Too Much by Joan Colby

It was like running cool water over your wrists
On the hottest day of the summer.
Windless and wordless.
 
Like clouds lumbering up the slope of the sky
Burdened with moisture like Sherpas
Who do this for the money.
 
Like those who died on the trek
Wanting to accomplish something
They could not articulate
 
Like the trash they left at the base camp
Or in the ocean—a plastic shroud.
It was what accumulates
 
A leftover emotion from a dream
You can’t recall. The morning dark
With thunder.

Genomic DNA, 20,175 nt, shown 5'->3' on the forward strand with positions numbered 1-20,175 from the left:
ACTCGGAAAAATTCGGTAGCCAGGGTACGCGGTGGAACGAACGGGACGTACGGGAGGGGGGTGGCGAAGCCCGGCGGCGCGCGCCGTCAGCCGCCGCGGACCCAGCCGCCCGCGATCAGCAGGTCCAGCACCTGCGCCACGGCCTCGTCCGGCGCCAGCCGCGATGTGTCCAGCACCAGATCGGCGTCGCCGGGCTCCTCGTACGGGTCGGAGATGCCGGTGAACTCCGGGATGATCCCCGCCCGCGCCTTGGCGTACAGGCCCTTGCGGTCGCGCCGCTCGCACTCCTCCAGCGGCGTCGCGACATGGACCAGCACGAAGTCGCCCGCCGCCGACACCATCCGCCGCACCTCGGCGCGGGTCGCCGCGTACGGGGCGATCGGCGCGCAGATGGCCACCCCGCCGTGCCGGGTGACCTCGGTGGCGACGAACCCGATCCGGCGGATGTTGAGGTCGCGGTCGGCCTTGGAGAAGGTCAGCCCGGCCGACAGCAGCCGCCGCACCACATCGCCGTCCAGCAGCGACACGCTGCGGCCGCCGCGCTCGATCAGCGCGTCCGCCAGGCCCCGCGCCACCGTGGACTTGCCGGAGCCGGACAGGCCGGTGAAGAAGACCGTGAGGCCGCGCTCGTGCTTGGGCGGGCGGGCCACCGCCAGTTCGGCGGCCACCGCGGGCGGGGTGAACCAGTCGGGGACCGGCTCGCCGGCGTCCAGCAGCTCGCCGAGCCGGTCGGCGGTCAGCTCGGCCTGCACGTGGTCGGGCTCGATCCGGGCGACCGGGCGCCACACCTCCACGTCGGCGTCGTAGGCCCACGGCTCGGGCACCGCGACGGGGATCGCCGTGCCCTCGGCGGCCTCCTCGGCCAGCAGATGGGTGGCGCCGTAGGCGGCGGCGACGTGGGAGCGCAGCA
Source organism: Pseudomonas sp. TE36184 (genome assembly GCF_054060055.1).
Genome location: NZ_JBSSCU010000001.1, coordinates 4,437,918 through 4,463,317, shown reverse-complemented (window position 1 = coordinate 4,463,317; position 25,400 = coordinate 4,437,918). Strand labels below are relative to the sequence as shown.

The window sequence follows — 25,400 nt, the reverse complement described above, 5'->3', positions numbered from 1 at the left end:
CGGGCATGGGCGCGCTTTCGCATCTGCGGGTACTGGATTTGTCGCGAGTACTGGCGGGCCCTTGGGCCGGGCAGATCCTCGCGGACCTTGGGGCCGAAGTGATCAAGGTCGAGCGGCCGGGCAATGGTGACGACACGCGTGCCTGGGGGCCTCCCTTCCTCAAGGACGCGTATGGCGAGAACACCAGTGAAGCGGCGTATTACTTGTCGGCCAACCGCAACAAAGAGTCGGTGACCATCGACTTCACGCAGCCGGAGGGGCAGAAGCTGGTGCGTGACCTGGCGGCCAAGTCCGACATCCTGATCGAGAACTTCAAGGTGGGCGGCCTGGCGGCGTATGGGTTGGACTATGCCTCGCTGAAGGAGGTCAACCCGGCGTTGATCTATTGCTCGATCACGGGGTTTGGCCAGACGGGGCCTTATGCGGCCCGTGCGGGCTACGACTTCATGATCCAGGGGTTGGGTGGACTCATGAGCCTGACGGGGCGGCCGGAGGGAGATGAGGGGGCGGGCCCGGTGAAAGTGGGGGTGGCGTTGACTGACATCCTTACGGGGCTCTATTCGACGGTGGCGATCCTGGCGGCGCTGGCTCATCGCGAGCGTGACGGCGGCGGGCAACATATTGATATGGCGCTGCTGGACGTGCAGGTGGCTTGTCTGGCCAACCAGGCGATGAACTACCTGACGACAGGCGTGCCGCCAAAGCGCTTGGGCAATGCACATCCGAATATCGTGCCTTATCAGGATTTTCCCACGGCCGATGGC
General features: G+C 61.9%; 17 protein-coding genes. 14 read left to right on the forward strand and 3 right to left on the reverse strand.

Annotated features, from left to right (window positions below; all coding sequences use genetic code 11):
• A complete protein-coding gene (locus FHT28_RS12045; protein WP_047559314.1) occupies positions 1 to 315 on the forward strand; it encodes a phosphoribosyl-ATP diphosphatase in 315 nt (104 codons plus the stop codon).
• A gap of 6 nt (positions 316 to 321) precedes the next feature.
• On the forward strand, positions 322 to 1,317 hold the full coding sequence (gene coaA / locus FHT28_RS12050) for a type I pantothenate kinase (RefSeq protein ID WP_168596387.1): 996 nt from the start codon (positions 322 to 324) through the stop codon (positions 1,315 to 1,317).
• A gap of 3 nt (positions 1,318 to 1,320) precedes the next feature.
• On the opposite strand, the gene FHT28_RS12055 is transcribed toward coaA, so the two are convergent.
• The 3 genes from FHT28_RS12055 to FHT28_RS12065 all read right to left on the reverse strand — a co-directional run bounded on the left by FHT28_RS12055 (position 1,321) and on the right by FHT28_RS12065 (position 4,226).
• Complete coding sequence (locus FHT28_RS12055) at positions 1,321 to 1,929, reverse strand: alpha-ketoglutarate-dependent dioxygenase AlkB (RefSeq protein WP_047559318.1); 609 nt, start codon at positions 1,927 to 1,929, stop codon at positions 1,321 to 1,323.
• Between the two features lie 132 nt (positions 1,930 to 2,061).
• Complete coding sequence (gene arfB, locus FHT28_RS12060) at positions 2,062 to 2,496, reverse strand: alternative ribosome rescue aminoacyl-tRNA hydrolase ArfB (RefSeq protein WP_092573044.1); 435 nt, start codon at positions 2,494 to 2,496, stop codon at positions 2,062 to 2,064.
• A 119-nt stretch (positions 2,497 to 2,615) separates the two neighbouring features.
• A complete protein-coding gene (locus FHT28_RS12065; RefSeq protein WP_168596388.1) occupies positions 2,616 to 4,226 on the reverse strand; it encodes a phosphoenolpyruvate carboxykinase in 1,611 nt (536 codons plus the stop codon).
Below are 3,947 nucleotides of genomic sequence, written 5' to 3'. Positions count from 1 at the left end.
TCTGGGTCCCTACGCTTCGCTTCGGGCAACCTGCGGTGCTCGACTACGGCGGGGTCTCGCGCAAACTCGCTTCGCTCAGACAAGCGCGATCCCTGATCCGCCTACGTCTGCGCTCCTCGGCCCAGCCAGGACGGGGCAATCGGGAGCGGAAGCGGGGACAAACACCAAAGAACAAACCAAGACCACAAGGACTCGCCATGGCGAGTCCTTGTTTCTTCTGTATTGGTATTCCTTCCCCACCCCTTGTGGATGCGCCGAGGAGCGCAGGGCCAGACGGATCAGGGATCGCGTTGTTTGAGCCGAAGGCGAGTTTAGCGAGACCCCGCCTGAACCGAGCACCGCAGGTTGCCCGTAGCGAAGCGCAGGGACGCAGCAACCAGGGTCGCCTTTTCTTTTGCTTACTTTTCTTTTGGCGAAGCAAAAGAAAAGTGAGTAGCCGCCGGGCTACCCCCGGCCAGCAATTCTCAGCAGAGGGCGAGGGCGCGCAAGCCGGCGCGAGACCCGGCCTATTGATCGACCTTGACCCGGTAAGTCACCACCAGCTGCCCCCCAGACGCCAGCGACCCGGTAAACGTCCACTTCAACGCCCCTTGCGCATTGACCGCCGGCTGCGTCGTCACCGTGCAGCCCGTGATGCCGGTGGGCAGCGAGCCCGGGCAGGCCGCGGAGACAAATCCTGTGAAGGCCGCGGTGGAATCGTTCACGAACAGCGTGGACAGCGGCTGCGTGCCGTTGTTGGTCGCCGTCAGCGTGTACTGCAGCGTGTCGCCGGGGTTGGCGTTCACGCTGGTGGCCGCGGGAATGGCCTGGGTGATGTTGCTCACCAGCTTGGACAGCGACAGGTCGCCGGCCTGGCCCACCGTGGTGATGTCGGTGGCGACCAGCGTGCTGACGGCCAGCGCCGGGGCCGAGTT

Things happen or they don’t.
It’s nothing, you assure the child
Who still trusts you.
 
How a potted plant makes such a small demand.
Water. Sunlight. So easy to neglect.
Sometimes the littlest need is too much.
 
You can’t stand it. You stare out the window
At the ordinary uneventful landscape. It fills you
With sweetness like local honey.
Photo by Scott Webb on Pexels.com

About the Poet:

Joan Colby’s Selected  Poems received the 2013 FutureCycle Prize and Ribcage was awarded the 2015 Kithara Book Prize. Her recent books include Her Heartsongs from Presa Press, Joyriding to Nightfall from FutureCycle Press, Elements from Presa Press .and Bony Old Folks from Cyberwit Press. She has another book forthcoming  from The Poetry Box Select  series titled The Kingdom of the Birds which should be out next August.

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